Many of the templates that come with Word 2010 have placeholder text, images, tables, and more, which you can customize for your own documents or templates. If you're creating your template from scratch, think through the same things. What components will you need? Will your template include text, images, headers and footers, sidebars? Will you have headers and normal text? A masthead? An address block? Whatever the elements are, make a plan ahead of time so you know everything you need to include before you begin creating the template.
4: Add placeholders
When you create your template, add placeholders to store the information you'll replace when you're creating the actual document. One trick for adding dummy text easily is to use the rand() field. Simply click at the start of a new line and type =rand(). Word inserts a sample of text you can use to fill the space.
Create placeholders not only for text blocks but also for tables, pull quotes, captions, headlines, banners, tables of contents, images, and so on. This will save you time when you begin adding live content to the document down the road.
5: Set your styles
Of course, it's not all about blocks of content and themes. You can also create your own styles in the template to ensure that all the content you add is formatted correctly and consistently. Begin by formatting the content the way you want it. Then, right-click, choose Styles, and click Save Selection As A New Quick Style. Enter a name and click OK. This saves the style so that you, and others who work with the template, can choose the appropriate style from the Styles gallery on the Home tab.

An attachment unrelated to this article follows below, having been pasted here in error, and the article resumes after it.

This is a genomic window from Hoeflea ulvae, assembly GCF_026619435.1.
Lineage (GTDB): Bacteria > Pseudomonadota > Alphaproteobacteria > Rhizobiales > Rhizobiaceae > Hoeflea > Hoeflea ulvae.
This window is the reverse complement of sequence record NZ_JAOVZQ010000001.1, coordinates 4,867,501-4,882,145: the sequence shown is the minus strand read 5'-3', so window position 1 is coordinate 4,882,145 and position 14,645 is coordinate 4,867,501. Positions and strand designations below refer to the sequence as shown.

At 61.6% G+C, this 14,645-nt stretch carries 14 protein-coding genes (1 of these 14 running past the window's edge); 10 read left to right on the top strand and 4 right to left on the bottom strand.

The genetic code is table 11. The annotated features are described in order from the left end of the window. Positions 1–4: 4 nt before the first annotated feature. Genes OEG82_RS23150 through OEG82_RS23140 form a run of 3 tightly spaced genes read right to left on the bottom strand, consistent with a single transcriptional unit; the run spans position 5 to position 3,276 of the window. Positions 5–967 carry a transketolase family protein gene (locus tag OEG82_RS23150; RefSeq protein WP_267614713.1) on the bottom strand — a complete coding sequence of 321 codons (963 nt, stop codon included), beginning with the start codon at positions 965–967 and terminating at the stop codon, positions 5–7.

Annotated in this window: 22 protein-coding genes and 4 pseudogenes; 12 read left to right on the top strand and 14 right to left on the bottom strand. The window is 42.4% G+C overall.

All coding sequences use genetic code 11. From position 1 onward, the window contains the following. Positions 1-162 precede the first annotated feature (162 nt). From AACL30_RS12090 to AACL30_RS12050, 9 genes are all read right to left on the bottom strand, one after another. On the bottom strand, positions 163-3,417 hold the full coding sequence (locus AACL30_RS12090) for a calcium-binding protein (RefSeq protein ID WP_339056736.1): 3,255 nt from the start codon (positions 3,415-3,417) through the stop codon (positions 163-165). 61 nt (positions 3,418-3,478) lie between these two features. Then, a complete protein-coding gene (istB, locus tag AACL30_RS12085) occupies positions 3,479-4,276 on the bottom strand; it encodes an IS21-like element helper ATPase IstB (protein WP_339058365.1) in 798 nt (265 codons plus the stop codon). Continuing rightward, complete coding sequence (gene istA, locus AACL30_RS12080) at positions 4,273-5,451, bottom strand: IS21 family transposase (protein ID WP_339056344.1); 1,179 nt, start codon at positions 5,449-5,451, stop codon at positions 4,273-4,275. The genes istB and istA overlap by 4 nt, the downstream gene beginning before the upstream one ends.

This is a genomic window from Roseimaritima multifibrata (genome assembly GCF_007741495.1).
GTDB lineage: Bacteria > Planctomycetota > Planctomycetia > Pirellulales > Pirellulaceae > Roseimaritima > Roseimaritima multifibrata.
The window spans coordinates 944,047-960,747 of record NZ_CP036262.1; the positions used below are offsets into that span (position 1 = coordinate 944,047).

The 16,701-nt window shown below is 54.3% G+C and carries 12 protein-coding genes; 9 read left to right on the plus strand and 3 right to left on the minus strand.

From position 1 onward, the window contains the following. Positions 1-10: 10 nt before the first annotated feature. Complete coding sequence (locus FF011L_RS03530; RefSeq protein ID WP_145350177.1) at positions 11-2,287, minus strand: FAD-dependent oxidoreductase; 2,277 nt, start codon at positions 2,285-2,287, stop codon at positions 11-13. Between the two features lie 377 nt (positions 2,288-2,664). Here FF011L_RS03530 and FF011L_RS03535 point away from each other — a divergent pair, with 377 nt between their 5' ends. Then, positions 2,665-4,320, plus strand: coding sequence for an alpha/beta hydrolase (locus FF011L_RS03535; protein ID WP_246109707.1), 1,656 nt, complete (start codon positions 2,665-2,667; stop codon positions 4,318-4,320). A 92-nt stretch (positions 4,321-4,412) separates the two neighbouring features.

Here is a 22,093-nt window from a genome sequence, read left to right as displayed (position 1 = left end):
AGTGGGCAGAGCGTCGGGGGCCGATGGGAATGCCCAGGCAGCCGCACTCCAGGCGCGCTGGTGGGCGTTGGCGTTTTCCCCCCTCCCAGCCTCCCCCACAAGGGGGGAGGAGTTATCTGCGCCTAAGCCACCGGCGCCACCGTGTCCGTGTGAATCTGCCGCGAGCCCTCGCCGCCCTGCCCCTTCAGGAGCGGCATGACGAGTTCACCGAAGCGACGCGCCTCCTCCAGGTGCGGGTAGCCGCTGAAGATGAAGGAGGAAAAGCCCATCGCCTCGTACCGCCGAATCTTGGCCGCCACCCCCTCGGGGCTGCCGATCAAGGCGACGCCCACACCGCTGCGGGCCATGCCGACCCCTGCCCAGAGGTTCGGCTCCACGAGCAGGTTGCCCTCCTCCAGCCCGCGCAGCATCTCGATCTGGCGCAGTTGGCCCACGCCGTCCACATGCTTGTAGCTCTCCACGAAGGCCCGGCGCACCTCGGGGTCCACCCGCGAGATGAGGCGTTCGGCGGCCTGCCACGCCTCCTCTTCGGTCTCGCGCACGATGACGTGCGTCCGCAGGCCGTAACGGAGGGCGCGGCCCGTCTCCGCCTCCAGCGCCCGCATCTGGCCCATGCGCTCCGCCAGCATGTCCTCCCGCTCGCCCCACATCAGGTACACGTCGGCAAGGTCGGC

6: Create your own building blocks
You can accomplish two goals for the price of one with your template if you create building blocks based on some of the items you've included in it. For example, if you always have a note that describes something about your newsletter — who writes it, how often, and who it's written for — you can save that text as a building block to be included in other documents you create that aren't based on this particular template. You can also save header and footer styles, table styles, and more. Simply create your own custom Quick Part by selecting the content you created, clicking the Insert tab, and clicking Quick Parts. At the bottom of the list, click Save Selection To Quick Part Gallery. In the Create New Building Block dialog box, name the Quick Part, choose where you want it to appear, and click OK.
7: Create different versions of the sample template
While you're creating a template for one document, it's not much more difficult to think through all the other types of documents you create regularly and create similar versions of your template to handle those projects as well. For example, if you're working on the newsletter template, you could easily save it and move things around for a brochure template, a flyer template, and a reminder postcard for upcoming events. The similar look and feel is a good thing in your readers' eyes — design consistency helps them remember your brand. And it's a good thing for you, too, because it saves the time and trouble you'd spend whipping up new designs.